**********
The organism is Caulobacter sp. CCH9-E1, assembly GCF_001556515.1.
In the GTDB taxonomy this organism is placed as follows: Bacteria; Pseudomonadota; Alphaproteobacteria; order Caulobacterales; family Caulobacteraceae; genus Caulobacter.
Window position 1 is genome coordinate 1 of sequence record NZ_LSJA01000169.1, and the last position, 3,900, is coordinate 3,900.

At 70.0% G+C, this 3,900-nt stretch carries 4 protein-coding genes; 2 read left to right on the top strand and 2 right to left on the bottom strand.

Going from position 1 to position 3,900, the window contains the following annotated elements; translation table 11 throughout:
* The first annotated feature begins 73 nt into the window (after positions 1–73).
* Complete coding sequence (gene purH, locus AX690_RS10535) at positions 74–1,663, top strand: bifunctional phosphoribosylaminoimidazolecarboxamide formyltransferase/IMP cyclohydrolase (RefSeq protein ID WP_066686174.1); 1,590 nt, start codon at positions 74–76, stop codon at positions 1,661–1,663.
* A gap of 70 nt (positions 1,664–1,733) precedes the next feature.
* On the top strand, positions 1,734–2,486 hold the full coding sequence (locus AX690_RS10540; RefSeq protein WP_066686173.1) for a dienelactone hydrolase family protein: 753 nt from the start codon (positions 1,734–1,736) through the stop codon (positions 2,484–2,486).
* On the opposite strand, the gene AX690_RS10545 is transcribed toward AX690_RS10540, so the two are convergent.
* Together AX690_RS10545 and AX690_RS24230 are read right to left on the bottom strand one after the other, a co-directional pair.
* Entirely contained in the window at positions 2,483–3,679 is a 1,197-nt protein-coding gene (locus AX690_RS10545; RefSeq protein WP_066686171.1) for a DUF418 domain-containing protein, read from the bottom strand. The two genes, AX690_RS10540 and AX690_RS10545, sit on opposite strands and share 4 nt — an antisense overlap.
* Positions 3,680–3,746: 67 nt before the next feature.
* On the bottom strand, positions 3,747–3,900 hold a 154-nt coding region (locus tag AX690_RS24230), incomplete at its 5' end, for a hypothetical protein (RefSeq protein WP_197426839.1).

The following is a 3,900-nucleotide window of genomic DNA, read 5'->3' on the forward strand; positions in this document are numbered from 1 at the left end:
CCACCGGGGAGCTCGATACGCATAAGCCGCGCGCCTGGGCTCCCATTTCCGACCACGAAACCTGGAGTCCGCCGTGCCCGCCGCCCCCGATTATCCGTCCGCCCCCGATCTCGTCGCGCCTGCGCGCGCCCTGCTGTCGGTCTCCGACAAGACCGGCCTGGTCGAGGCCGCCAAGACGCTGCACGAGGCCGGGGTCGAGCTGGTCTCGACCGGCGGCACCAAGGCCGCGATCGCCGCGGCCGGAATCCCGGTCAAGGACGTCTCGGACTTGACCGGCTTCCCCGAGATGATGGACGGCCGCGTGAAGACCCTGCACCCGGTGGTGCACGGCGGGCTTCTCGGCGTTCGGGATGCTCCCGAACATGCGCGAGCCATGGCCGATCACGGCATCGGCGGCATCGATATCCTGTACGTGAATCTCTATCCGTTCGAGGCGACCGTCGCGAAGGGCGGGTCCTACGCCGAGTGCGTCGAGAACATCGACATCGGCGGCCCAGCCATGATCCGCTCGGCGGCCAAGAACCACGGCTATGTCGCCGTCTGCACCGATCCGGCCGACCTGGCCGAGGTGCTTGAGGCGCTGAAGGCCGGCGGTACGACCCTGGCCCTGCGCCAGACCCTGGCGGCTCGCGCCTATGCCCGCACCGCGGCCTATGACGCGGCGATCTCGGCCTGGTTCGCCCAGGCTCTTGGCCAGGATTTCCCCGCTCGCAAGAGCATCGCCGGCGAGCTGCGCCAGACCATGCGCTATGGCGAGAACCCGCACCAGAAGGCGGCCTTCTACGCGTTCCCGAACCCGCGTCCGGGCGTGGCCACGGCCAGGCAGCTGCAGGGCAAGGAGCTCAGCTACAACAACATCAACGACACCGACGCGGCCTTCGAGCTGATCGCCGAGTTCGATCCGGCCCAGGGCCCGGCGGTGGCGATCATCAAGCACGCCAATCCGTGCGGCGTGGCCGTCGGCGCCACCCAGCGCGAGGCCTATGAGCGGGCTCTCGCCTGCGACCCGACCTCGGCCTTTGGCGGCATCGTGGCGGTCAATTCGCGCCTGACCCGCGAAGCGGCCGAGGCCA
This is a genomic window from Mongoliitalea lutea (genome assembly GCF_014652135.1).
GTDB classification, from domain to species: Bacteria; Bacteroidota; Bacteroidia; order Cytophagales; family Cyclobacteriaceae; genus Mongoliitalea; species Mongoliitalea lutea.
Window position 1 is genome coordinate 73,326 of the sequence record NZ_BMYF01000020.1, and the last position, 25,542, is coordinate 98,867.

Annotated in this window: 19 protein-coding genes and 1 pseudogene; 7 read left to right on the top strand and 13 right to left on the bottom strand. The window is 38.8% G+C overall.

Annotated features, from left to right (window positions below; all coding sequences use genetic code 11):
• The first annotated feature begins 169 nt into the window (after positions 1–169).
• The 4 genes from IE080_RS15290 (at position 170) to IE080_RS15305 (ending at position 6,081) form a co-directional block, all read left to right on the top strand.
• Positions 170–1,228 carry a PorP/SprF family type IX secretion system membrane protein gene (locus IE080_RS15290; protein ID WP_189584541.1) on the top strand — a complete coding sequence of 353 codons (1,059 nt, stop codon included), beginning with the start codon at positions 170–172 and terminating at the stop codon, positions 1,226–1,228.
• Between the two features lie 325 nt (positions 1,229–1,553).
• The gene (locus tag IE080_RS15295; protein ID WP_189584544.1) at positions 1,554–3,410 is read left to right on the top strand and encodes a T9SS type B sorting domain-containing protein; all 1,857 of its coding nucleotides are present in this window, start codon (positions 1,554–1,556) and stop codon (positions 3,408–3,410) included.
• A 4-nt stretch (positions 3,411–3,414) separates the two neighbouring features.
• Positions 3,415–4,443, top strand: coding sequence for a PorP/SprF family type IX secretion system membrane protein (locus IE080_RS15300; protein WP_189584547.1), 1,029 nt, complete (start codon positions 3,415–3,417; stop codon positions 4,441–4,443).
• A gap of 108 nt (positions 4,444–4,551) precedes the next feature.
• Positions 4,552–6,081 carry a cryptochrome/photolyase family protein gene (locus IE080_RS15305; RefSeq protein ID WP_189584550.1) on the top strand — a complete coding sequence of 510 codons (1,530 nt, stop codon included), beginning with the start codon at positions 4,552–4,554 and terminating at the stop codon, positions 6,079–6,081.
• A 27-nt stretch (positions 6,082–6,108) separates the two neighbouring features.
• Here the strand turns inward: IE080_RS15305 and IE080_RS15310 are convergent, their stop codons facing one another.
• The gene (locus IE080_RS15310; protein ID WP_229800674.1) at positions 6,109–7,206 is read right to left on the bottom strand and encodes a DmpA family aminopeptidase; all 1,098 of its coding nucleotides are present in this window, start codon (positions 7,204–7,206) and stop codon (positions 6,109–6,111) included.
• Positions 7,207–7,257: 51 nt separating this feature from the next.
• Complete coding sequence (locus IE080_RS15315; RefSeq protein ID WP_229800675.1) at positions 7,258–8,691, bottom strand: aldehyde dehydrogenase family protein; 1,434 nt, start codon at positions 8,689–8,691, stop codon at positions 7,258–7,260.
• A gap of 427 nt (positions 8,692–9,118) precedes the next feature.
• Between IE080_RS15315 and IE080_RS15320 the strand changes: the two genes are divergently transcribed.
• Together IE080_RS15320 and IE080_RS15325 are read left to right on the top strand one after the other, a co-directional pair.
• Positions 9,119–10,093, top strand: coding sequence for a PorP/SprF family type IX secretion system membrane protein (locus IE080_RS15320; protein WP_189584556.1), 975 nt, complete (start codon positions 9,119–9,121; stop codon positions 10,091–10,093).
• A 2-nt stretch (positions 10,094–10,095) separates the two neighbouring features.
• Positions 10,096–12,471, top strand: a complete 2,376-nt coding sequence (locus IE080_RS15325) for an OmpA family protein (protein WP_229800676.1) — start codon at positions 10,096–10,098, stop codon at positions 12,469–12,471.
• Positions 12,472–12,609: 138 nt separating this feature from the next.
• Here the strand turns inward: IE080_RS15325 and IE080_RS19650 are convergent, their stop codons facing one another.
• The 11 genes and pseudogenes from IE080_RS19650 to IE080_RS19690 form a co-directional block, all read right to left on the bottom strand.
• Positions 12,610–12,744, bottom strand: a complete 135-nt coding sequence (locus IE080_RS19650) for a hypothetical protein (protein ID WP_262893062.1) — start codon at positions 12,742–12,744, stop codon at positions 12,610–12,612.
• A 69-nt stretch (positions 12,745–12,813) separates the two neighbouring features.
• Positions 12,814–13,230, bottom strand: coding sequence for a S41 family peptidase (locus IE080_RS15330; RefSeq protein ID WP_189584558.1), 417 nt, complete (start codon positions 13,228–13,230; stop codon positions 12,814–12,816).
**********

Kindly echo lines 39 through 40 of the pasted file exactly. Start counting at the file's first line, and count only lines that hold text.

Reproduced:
• Positions 9,119–10,093, top strand: coding sequence for a PorP/SprF family type IX secretion system membrane protein (locus IE080_RS15320; protein WP_189584556.1), 975 nt, complete (start codon positions 9,119–9,121; stop codon positions 10,091–10,093).
• A 2-nt stretch (positions 10,094–10,095) separates the two neighbouring features.